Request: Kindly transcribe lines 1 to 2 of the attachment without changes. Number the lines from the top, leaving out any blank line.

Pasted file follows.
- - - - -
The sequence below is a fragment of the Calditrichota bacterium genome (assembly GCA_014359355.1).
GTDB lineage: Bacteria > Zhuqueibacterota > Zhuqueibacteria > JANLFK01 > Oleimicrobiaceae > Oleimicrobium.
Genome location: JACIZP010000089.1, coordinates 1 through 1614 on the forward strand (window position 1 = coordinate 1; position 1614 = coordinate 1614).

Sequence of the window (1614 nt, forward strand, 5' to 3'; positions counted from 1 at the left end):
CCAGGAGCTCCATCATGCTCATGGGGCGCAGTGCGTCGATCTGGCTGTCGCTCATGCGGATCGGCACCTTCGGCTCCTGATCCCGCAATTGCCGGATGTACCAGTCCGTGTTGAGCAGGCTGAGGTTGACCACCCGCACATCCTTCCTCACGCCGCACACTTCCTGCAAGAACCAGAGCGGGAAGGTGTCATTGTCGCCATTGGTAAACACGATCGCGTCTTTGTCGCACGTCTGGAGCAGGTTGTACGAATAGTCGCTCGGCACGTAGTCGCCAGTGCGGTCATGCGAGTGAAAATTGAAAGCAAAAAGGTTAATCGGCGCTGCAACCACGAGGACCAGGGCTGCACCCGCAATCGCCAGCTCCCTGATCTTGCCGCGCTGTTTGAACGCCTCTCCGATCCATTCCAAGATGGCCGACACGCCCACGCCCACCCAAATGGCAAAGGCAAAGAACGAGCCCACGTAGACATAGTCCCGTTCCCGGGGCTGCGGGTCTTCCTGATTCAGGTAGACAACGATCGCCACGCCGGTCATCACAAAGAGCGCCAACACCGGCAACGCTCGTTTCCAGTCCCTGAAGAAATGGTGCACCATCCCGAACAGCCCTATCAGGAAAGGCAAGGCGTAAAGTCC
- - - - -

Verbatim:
The sequence below is a fragment of the Calditrichota bacterium genome (assembly GCA_014359355.1).
GTDB lineage: Bacteria > Zhuqueibacterota > Zhuqueibacteria > JANLFK01 > Oleimicrobiaceae > Oleimicrobium.